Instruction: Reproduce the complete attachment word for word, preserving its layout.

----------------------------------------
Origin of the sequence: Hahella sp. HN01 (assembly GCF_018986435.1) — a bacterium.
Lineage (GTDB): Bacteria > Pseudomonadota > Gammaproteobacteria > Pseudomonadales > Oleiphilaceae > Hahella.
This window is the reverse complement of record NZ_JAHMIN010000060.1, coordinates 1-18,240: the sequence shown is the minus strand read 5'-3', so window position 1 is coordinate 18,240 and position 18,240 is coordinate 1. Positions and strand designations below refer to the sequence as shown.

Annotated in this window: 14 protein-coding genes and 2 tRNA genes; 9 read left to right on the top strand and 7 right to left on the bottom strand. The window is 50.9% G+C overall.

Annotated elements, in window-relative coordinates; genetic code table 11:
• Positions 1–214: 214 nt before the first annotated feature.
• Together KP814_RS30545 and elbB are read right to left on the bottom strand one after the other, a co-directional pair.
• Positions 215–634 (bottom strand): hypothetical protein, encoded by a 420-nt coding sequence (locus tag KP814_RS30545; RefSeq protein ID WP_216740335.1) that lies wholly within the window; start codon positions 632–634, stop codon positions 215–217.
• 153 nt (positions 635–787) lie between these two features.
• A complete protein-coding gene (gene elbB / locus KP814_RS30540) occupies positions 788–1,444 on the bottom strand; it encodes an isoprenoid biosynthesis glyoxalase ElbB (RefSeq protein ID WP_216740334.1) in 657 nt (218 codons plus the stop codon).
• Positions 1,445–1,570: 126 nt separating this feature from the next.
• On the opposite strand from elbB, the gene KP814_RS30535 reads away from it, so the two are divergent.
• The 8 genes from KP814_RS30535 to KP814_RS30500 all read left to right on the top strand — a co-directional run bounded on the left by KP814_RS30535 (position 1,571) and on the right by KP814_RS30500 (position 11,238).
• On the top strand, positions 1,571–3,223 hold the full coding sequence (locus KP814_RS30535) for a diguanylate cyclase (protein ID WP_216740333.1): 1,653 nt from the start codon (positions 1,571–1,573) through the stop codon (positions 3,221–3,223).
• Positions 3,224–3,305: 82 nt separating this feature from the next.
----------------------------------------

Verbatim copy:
Origin of the sequence: Hahella sp. HN01 (assembly GCF_018986435.1) — a bacterium.
Lineage (GTDB): Bacteria > Pseudomonadota > Gammaproteobacteria > Pseudomonadales > Oleiphilaceae > Hahella.
This window is the reverse complement of record NZ_JAHMIN010000060.1, coordinates 1-18,240: the sequence shown is the minus strand read 5'-3', so window position 1 is coordinate 18,240 and position 18,240 is coordinate 1. Positions and strand designations below refer to the sequence as shown.

Annotated in this window: 14 protein-coding genes and 2 tRNA genes; 9 read left to right on the top strand and 7 right to left on the bottom strand. The window is 50.9% G+C overall.

Annotated elements, in window-relative coordinates; genetic code table 11:
• Positions 1–214: 214 nt before the first annotated feature.
• Together KP814_RS30545 and elbB are read right to left on the bottom strand one after the other, a co-directional pair.
• Positions 215–634 (bottom strand): hypothetical protein, encoded by a 420-nt coding sequence (locus tag KP814_RS30545; RefSeq protein ID WP_216740335.1) that lies wholly within the window; start codon positions 632–634, stop codon positions 215–217.
• 153 nt (positions 635–787) lie between these two features.
• A complete protein-coding gene (gene elbB / locus KP814_RS30540) occupies positions 788–1,444 on the bottom strand; it encodes an isoprenoid biosynthesis glyoxalase ElbB (RefSeq protein ID WP_216740334.1) in 657 nt (218 codons plus the stop codon).
• Positions 1,445–1,570: 126 nt separating this feature from the next.
• On the opposite strand from elbB, the gene KP814_RS30535 reads away from it, so the two are divergent.
• The 8 genes from KP814_RS30535 to KP814_RS30500 all read left to right on the top strand — a co-directional run bounded on the left by KP814_RS30535 (position 1,571) and on the right by KP814_RS30500 (position 11,238).
• On the top strand, positions 1,571–3,223 hold the full coding sequence (locus KP814_RS30535) for a diguanylate cyclase (protein ID WP_216740333.1): 1,653 nt from the start codon (positions 1,571–1,573) through the stop codon (positions 3,221–3,223).
• Positions 3,224–3,305: 82 nt separating this feature from the next.